Albatros B.I, B.II, B.III
Type: Two-seat reconnaissance plane.
This none armed two-seat Albatros biplanes which were used in Germany in one functionality as well as other all through World War One were most likely the finest reconnaissance planes in German military service at the beginning of World War One. Their development had been undertaken by Ernst Heinkel at the beginning of 1914, and the initial model had got into manufacturing in a hastily manner prior to the World War One. These planes were used for warfare, given the army naming B.I and allotted to Feldflieger-Abteilungen (Field Reconnaissance) groups in August 1914. Manufacturing wasn’t particularly standardized, and then the B.I arrived on the scene in one, two as well as three-bay form using either a 100 hp Mercedes D.I or 120 hp D.II power plant, the radiator for which was fitted over the cylinder block. As was the style once, the aviator seated in the rear cockpit while the observer used the front cockpit beneath the cabana trestle. Virtually no mounted defensive armament was used, however during the beginning of the conflict the observer commonly equipped himself using a firearm 2 groups of Albatros B.Is (Series 23 and 24) were manufactured in Austro-Hungary by Phönix company.
Another Albatros two-seater had as well flown in 1914, and in the summer it established an altitude record of 14,764 ft (ca. 4,500 m). A two-bay biplane having a smaller span compared to B.I, the B.II, as this type became identified, was operated initially by a 100 hp Mercedes D.I.
The Albatros B.II was essentially the most popular reconnaissance and observation models throughout the initial year of World War One, and was the aircraft of a wide-ranging manufacturing program. To enhance the lower observe for both pilot and observer, little cut-outs were created inside the lower-wing roots.
A limited batch of B.Is and B.IIs (Series 21) was delivered to Austro-Hungary, and it’s also believed that a few or even every one of these appeared to be equipped having a basic installation for a machine-gun right in front cockpit. Afterwards manufacturing B.IIs had belonged to the B.IIa type, having a strengthened as well as aerodynamically superior airframe, dual controls along with a 120 h.p. engine – either the Mercedes D.II or the Argus As.II.
The ultimate Albatros B type was the B.III, which was manufactured in minor quantities in 1915 for reconnaissance missions along with both the German Army and Navy. This particular kept practically the identical fuselage as the B.II, however had shorter-span wings along with a new, high-aspect-ratio vertical tail as well as rounded tail plane just like those afterwards used for the C.III.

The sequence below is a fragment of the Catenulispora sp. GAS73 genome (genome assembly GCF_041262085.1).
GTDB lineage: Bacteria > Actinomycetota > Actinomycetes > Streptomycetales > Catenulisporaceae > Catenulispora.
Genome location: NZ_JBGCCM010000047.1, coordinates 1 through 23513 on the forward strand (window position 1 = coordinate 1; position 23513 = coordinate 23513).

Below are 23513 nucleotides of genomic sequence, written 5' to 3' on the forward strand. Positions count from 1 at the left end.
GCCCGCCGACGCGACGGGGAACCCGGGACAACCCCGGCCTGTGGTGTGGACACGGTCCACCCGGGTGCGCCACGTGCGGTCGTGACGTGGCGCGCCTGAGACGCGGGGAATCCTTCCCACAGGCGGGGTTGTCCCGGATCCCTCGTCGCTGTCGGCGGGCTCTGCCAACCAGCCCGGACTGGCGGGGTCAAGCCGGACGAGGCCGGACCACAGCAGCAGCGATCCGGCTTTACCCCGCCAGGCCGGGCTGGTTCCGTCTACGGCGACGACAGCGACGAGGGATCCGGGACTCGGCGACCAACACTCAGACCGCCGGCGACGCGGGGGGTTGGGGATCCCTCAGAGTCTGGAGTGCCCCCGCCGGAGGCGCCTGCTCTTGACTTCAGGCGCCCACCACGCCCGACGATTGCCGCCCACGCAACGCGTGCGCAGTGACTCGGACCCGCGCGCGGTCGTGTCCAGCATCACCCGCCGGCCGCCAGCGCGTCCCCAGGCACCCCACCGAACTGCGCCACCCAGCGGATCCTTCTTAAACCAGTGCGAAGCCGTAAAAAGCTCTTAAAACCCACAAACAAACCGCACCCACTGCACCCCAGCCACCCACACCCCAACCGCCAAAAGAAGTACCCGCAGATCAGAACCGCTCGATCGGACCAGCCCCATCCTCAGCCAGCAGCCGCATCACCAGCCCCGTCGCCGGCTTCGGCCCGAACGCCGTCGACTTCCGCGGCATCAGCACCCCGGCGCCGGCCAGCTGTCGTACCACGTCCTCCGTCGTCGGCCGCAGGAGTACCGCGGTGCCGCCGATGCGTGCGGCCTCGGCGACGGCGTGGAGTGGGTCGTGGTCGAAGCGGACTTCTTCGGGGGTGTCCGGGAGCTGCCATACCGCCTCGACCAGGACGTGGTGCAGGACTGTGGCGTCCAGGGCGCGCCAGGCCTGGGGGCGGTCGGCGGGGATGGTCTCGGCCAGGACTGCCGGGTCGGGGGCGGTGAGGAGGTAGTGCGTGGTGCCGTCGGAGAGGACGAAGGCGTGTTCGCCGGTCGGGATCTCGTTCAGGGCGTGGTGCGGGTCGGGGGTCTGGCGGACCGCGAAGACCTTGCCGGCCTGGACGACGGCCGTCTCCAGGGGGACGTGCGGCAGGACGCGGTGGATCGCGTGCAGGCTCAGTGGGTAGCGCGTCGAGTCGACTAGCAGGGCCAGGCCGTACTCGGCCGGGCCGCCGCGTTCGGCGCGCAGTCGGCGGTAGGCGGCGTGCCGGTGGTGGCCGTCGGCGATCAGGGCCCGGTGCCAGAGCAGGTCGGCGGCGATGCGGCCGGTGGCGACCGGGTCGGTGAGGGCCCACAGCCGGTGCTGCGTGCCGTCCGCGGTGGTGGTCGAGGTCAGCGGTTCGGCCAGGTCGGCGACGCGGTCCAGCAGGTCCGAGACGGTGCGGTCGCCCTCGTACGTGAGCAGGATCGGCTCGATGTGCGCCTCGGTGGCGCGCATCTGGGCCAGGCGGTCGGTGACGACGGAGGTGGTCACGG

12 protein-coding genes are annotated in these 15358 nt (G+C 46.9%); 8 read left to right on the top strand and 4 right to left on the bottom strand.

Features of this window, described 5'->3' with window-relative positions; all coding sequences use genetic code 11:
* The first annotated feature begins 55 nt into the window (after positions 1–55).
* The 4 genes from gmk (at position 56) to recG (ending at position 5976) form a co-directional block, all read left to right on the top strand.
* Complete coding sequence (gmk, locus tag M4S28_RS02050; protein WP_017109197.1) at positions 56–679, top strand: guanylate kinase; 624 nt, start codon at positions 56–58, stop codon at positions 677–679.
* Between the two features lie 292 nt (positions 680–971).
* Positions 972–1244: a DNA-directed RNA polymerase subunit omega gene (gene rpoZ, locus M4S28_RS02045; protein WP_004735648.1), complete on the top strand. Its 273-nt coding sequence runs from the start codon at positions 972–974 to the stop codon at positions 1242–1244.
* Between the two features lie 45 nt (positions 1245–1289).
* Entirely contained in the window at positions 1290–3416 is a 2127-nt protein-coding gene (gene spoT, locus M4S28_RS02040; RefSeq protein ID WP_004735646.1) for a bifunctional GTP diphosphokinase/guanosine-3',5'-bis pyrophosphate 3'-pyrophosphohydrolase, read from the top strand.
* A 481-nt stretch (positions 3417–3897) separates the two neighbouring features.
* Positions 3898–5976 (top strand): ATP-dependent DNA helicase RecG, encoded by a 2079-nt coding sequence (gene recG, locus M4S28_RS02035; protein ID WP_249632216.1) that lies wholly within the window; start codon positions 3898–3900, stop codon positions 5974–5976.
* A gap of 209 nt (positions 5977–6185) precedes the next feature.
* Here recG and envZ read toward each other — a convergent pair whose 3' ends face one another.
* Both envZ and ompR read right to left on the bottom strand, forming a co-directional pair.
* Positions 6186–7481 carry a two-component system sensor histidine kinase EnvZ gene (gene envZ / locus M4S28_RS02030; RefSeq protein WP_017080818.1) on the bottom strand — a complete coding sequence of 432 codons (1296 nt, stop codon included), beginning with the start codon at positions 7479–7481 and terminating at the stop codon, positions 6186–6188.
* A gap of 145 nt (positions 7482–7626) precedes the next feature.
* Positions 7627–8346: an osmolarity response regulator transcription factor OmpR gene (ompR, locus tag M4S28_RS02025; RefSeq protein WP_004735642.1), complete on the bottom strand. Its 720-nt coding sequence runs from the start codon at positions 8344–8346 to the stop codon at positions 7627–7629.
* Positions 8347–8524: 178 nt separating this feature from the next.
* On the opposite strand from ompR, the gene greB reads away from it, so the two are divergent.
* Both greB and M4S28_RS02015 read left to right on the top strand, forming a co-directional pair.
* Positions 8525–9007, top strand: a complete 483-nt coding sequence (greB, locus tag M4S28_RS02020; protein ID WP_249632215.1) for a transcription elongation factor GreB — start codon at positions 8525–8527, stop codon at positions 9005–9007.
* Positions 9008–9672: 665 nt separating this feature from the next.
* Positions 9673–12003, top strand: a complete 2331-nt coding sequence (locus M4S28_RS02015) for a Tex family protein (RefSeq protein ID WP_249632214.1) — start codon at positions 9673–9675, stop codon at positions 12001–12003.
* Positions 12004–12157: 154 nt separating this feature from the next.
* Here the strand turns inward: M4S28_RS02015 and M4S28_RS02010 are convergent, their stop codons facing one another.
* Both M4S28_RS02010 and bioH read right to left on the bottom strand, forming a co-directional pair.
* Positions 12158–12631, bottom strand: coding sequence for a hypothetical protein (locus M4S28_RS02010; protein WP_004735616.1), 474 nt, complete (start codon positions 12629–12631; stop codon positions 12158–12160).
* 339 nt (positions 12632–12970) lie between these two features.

With the release of the C models of armed two-seater during summer 1915, the B models grew to become outdated as reconnaissance planes. Nevertheless, the Albatros planes outstanding flying characteristics caused them to be perfectly suitable for pilot training, and they were generally working at this functionality during the remainder of World War One.
Manufacturing of the Albatros B bunch had been carried out by the B.F.W., L.F.G., Linke-Hofmann, Merkur, Kondor and Refla companies in Germany, as well as those manufactured from the Ostdeutsche Albatros Werke. A few Albatros B types ended up being in army service in Sweden in 1918-19.
Users: Germany, Austria-Hungary, Sweden.
Specifications Albatros B.II
|Type||two-seat reconnaissance plane|
|Powerplant||1 x 100-hp Mercedes D.I water-cooled in-line engine|
|Span||42 ft 0 in (12.80 m)|
|Length||25 ft 0.375 in (7.63 m)|
|Height||10 ft 4 in (3.15 m)|
|Wing area||431.8 sq.ft (40.12 m²)|
|Take-off weight||2,361 lb (1,071 kg)|
|Maximum speed||65.2 mph (105 km/hr) at sea level|
|Service ceiling|| 9,843 ft (3,000 m)
Endurance, "4 hrs 0 min"
|First flight||Early 1914 (B.I)|
|Service delivery||before August 1914|
References and literature
Jane’s Fighting Aircraft of World War I
Aircraft of World War I 1914-1918 (Jack Herris, Bob Pearson)
Technik und Einsatz der Kampfflugzeuge vom 1. Weltkrieg bis heute (Ian Parsons)
Bombers, Patrol and Reconnaissance Aircraft 1914-1919 (Kenneth Munson)
The Illustrated Encyclopedia of Weapons of World War I (Chris Bishop)
An Illustrated History of the Weapons of World War One (Ian Westwell)